Traditional IRA vs. 2 Alternative Retirement Investments

There are a number of retirement investments available, the most common retirement investments are traditional IRAs, however, it may not be the best option for you. Each plan has its own unique advantages and drawbacks. Here are the basics of a traditional IRA and a few other popular alternatives.

1. Traditional IRA

The traditional IRA is one of the most commonly known retirement accounts available. With a traditional IRA, you can set aside tax-deductible contributions up to a maximum of $5000 per year. This money can be invested into many different investments. The return that you receive accumulates, tax free. When you reach the age of 59 1/2, you can start taking withdrawals from the account. At that time, you are taxed on the money as you take it out. The big advantages of this type of account is that you have investment flexibility and you get to defer money tax-free into the account. Here are a few alternative investments to the IRA.

2. Roth IRA

One variation of the IRA is the Roth IRA. The Roth IRA has been growing in popularity ever since it was introduced. With a Roth IRA, you make contributions to the plan with after-tax money. You can then use the money to make investments just like you can with a regular IRA. Then when you reach 59 1/2, you can start taking money out. The big difference here is that you do not have to pay any tax on the money that you take out. This means that all of the money that you made from the investments is tax free. In addition, you may have been in a lower tax bracket when you started contributing. This allows you to save some substantial money in this way.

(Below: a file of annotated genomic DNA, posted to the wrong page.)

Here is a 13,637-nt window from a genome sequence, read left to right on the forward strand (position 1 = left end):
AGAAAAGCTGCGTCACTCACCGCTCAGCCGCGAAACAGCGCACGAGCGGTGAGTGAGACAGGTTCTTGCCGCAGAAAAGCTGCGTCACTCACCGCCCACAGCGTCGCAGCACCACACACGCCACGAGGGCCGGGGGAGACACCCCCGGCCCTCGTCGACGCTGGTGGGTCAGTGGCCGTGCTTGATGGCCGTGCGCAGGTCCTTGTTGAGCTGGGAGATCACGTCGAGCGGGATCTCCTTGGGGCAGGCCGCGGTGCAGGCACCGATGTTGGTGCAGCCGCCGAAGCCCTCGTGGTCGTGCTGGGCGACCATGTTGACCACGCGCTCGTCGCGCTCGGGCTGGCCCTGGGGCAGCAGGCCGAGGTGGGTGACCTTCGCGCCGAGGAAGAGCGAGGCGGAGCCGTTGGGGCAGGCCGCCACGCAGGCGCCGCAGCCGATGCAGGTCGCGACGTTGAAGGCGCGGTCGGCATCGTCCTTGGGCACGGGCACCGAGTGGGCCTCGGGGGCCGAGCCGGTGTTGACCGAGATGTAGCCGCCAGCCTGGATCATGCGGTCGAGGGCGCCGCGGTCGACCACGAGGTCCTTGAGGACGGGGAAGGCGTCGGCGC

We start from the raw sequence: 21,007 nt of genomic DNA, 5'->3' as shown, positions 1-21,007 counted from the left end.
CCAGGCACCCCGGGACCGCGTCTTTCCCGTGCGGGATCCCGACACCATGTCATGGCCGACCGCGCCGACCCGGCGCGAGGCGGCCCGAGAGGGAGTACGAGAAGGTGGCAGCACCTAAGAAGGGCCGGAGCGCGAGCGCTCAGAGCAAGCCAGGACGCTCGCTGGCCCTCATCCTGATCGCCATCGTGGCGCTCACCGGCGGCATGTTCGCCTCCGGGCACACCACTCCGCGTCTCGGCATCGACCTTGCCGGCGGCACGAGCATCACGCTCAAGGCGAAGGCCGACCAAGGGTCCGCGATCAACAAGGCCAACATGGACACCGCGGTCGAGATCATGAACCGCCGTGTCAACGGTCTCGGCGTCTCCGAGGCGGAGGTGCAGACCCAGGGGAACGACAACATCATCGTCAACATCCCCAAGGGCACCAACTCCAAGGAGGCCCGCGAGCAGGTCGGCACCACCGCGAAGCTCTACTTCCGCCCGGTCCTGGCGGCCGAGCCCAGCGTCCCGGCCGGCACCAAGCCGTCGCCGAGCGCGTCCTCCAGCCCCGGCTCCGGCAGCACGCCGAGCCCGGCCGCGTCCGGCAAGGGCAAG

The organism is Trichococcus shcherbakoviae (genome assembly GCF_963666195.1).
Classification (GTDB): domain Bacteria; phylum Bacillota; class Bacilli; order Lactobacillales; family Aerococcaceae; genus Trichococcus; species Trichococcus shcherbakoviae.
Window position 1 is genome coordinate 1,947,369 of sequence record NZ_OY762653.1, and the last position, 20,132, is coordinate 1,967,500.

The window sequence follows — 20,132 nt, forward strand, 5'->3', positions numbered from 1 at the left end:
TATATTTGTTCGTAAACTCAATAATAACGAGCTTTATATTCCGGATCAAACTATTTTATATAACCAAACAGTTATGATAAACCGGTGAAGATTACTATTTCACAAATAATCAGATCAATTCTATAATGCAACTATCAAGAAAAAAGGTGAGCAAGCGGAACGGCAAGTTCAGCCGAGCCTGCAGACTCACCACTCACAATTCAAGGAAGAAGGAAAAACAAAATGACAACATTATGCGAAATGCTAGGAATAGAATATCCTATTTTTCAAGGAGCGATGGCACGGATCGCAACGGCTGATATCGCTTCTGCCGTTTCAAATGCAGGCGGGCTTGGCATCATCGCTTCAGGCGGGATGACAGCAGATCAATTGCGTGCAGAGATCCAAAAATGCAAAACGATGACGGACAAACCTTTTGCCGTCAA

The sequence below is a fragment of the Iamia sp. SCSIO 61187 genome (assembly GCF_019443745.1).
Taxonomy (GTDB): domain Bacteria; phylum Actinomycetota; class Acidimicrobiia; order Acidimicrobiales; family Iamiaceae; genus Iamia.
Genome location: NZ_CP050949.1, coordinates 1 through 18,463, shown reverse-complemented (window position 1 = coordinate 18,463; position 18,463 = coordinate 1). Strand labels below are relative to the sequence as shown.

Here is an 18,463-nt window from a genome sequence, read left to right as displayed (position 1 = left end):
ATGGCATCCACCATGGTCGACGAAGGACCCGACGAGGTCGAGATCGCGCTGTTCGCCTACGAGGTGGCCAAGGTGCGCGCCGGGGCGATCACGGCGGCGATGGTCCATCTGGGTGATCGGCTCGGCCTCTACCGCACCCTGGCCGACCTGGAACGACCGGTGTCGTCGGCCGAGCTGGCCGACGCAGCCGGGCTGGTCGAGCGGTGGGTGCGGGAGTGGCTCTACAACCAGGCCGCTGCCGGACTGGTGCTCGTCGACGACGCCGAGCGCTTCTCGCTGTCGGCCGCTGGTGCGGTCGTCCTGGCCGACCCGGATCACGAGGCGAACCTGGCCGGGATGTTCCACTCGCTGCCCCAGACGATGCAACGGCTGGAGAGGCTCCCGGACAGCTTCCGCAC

3. 401k

Another popular alternative to an IRA is the 401k. With a 401k, you are going to have to go through an employer to invest and with the 401k, you can make tax-deductible contributions to your account directly from your paycheck. The money can grow tax free in the account in the same manner as an IRA. However, one big advantage with this type of account is that your employer will typically make contributions to the account. Many of them will match your investment up to a certain percentage. For example, your employer might make a 50% match up to 8% of your income. This means that if you save 8% of your paycheck, the employer will then put in another 4% at the end of the year. This means that you just got a 50% return on your investment before you even start investing. 

Another advantage of the 401k over an IRA is that you can contribute more money per year. You can now contribute as much as $16,500 per year, versus only $5000 with an IRA. This allows you to build your nest egg faster.

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